Fox says he considers between 30 and 40 investment opportunities a year. Non-traditional assets include a public gymnasium and a $2 million share portfolio.
“We are quite open to some creative thinking in terms of our investments but it takes a lot of hard work to get a new venture up,” Fox says. “One bad decision can quickly burn cash. Our philosophy has been to build a strong club that is not reliant on AFL funding and has a number of revenue streams.”
Fox’s predecessor at Hawthorn runs another big Melbourne based club, Essendon Football Club. Ian Robson says it is crucial for football clubs to make major investments when best-practice standards deem them necessary.
His club is among those to spend up big on new facilities. The club is building a $25 million base near Melbourne airport after outgrowing its traditional home, Windy Hill in the suburb of Essendon.
Robson says the imminent introduction of free agency rules will make it more difficult for clubs to retain players unless they offer market-leading training and recovery facilities. (The rules will make it easier for veteran players to transfer to the club of their choice.)
Robson is under no illusion as to what is occurring in his code. “There is an arms race,” he says.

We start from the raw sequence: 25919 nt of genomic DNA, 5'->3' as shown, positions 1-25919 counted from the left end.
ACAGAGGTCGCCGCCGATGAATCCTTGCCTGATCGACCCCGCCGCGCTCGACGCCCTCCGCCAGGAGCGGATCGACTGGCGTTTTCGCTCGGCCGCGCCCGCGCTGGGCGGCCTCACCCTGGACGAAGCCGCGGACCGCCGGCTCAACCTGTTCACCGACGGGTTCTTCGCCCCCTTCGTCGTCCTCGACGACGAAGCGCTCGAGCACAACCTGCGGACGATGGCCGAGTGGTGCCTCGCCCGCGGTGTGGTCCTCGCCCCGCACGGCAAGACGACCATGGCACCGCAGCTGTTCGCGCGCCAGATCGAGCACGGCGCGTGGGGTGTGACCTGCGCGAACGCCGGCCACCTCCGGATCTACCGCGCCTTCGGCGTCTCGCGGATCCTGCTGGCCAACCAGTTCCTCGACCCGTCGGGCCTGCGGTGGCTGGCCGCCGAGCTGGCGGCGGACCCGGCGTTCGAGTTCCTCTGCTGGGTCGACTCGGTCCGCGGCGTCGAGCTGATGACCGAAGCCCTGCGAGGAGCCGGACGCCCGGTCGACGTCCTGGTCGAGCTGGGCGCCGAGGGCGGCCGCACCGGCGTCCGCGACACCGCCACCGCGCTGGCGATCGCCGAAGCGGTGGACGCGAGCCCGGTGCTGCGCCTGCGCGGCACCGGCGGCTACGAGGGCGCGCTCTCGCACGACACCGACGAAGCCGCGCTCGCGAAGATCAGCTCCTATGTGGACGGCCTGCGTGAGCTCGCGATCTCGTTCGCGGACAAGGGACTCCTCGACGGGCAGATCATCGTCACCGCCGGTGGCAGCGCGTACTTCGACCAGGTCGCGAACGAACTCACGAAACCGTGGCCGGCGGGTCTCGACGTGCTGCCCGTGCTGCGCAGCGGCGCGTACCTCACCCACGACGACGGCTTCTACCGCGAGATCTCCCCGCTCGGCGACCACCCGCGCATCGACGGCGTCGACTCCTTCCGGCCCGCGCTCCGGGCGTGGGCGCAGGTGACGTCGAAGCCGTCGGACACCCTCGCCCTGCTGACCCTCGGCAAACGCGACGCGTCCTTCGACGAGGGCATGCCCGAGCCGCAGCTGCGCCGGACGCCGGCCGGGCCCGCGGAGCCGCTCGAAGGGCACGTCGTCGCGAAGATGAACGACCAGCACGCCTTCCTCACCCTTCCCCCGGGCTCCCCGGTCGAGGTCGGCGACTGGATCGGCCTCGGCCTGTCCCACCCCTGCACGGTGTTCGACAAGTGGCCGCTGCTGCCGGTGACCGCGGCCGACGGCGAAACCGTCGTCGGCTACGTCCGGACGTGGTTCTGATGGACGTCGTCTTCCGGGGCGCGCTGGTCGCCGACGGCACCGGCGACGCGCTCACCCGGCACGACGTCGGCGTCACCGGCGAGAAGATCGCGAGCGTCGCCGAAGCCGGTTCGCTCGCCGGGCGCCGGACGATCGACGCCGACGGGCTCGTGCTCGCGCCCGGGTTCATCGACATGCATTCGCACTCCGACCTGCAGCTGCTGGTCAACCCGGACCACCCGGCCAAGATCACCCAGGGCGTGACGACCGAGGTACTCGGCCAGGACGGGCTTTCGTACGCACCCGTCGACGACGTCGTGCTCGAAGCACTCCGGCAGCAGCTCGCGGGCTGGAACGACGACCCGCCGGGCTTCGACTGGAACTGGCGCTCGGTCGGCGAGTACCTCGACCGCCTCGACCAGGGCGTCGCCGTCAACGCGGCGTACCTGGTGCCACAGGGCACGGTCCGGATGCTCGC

Essendon has joined Collingwood in starting a weekly television program on Foxtel’s subscription network. The show gives news and behind the scenes access to players and staff. While the ventures are loss-leaders, both clubs see them as part of integrated strategies and expect to turn their growing broadcast divisions into valuable assets.
The convergence of multi-media channels offers ill-defined but attractive revenue-generating opportunities for all clubs. Most have boosted their online marketing efforts. “Clubs own the content fans crave,” says Robson. “We have the ability to tell compelling stories.”
Pert agrees. “For the Collingwood Football Club, it is becoming critical to produce our own media content. In the past, we have had to abide by the rules of traditional media because we haven’t had our own platform. Now we do and we have a lot more control over what we deliver to our supporters.
“We control the agenda. It is not about propaganda, it is about ensuring that information is delivered to supporters in the form they want it.”
Pert understand the media and entertainment industries well. Apart from playing 233 games of AFL football for Collingwood and the defunct Fitzroy Football Club, Pert also held roles as the managing director of the Nine Network and the general manager of Austereo in Melbourne.
He realises that multi-media channels can help Collingwood reach its overseas supporters. The club claims to have members in 88 countries, mostly expatriate Australians.
“We have Collingwood supporters around the world and [our major sponsor] Emirates flies around the world,” Pert says.
“So if we can help build bridges there, then that is the sort of thing that will help build an international strategy that is much bigger than the one we have already got,” he says.
No matter how well a football club is managed, much still depends on a team’s ability to win games. Clear delineation between premiership dreams and business plans is crucial, says Robson from Essendon.
“You can’t bet the house on winning,” Robson says.
Pert says: “You won’t sleep well at night if you only meet costs by winning a certain amount of games. It is really important to have a solid business model where winning on the field is the icing and not the cake.”